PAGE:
Have you been following news on the Assam riots and the North East exodus from the rest of the country to Guwahati? Something seems to be happening, and the disappearance of your Nepali guard was strangely linked with violence in Mumbai. Similarly, the reappearance of the Mizo students next door is linked with refugees returning home from relief camps.
Here's a snapshot view of events as they happened.
- Widespread riots between Bodos and Bengali speaking Muslims broke out around July 20.
- July 25. At least 36 people have been killed and 500 villages torched.
- By July 30, the death toll had risen and close to 2,00,000 riot victims were living in relief camps.
- Rumor regarding alleged attacks on North Eastern students in Pune and New Delhi spread in early August.
- On August 12, protesters gathered in Mumbai's Azad Maidan (apparently students from one Raza Academy) attacked the police force, torched vehicles and damaged the Amar Jawan memorial. Two people were killed and an estimated 54 wounded, including policemen. This was supposed to be a protest against atrocities on Muslims in Assam. But the crowd had come armed with rods and chains, instead of candles and banners.
- Trouble started in Chennai, Hyderabad, Pune and finally, Bangalore. North Eastern workers, mostly security guards and those who served in restaurants received alleged threats via SMS to vacate the cities or be driven out. An exodus started, though not in massive numbers.
- On August 17, thousands of North Eastern people boarded trains from Bangalore to return home. The next day, a government ban was declared on mass SMS and MMS facilities. It seemed text message threats were creating panic among those who fled. These messages had come in response to MMS clips supposedly showing Muslims being beaten by people with Mongoloid features. India accused approximately 76 Pakistani websites of spreading panic through these doctored videos which had actually taken place in Myanmar.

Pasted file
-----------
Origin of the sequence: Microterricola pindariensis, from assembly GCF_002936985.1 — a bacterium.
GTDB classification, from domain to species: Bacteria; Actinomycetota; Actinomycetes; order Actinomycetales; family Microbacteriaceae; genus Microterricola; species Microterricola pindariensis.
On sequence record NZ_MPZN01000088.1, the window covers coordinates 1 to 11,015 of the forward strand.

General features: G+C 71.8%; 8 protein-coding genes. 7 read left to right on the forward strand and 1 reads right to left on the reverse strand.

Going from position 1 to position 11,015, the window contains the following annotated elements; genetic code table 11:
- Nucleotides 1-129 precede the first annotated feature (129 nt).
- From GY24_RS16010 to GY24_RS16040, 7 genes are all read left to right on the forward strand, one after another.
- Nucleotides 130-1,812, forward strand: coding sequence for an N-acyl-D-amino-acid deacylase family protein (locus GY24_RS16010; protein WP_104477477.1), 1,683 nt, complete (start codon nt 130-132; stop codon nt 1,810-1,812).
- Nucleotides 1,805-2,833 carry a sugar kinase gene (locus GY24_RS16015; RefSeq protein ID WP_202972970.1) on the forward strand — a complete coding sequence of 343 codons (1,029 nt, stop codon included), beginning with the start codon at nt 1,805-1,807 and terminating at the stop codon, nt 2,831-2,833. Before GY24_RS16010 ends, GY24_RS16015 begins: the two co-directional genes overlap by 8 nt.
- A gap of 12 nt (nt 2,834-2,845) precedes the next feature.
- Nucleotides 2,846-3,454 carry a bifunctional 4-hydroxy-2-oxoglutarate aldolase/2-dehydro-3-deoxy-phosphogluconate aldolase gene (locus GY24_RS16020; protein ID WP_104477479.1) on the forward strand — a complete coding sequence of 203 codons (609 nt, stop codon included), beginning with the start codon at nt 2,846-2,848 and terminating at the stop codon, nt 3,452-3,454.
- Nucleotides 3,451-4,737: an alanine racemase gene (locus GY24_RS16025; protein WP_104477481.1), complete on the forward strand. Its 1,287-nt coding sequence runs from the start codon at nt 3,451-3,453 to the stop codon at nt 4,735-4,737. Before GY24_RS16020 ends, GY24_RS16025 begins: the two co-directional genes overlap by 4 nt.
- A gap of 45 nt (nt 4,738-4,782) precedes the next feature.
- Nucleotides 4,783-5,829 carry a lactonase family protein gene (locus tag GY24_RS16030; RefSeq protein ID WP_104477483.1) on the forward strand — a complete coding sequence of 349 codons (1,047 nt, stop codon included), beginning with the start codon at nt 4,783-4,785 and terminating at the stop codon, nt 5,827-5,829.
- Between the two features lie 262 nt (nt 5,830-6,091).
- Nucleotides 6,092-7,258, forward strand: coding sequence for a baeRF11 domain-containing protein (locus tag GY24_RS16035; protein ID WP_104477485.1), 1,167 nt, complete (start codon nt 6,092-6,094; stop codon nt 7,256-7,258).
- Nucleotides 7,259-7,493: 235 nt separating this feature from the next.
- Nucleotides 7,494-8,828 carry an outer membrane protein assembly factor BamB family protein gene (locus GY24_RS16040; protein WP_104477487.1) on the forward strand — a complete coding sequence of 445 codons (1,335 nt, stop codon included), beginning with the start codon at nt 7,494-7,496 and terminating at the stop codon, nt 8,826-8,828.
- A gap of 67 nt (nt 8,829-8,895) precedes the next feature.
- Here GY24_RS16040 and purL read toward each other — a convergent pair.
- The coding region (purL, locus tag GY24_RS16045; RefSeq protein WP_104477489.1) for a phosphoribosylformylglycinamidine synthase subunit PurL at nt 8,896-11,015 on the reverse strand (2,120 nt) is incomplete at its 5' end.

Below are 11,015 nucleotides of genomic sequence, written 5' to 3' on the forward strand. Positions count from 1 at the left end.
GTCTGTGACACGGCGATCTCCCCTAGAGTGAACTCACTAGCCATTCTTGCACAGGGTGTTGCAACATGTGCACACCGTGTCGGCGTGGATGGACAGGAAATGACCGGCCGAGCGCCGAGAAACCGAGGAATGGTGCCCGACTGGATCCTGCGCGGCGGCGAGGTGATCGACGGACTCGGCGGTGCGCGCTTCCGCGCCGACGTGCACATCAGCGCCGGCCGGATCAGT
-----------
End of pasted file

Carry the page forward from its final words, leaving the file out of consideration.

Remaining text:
- The exodus grew to a massive panic reaction. More North Eastern people fled from all over India to their homes. Special trains had to be arranged in some cases.
- On August 22, a raid at ULFA extremist leader Heera Sharania's house revealed a store of arms including an AK 56 rifle and 30 rounds of bullets. Apparently he was using illegal arms to threaten local businessmen and obtain funds. The next day, Bodoland Progressive Front (BPF) leader Pradeep Brahma was arrested for inciting riots.
- Meanwhile, 65 Twitter accounts were frozen and Facebook agreed to cooperate with the Indian government in identifying and barring hate accounts. On August 22, four men were arrested in Pune for circulating hate SMS against North Eastern people. Some Assamese and Naga students returned from Guwahati to Maharashtra and Kerala.
- August 25. BPF chief Hagrama Mohilary declared his party would not break the partnership with the Congress government of Tarun Gogoi. An estimate on the same day revealed 1,46,214 people were living in 133 relief camps in Dhubri, 50203 in Kokrajhar, 39163 in Chirang and 11970 in Bongaigaon.
- Clashes and deaths took place in Assam through August 26 and 27. ULFA militant Paresh Baruah declared : if Assamese people were threatened in 'mainland India', there would be retaliation on 'Indians' living in Assam. A headcount done on the same day shows over 35,000 North Easterners had fled Bangalore.
- All-Assam strike, all-party convention, deaths, protests and attacks on media personnel continued through August 28, 29 and 30. On August 30, almost all news agencies in Guwahati protested against the attack on media personnel, and suggested boycotting the All Assam Muslim Students Union (AAMSU). Meanwhile, Hagrama Mohilary announced on behalf of Bodoland Territorial Council (BTC) that all parties need to work together in rehabilitating people in the relief camps.
- On September 1, the Group of Ministers (GoM) decided that people in the camps would be rehabilitated with government protection and financial assistance on producing land ownership documents. The deadline for submitting these papers were set for September 7.
- September 8. An estimated 41, 101 people returned home within 24 hours by producing land documents. This is one of the largest daily rehabilitation record in the history of independent India. Alternate identification would be arranged for those who have lost land papers in the riots, including 8,639 families at Kokrajhar.
- September 9. Approximately 1,98,634 people are still waiting finality of decision and further security in 218 relief camps in Assam.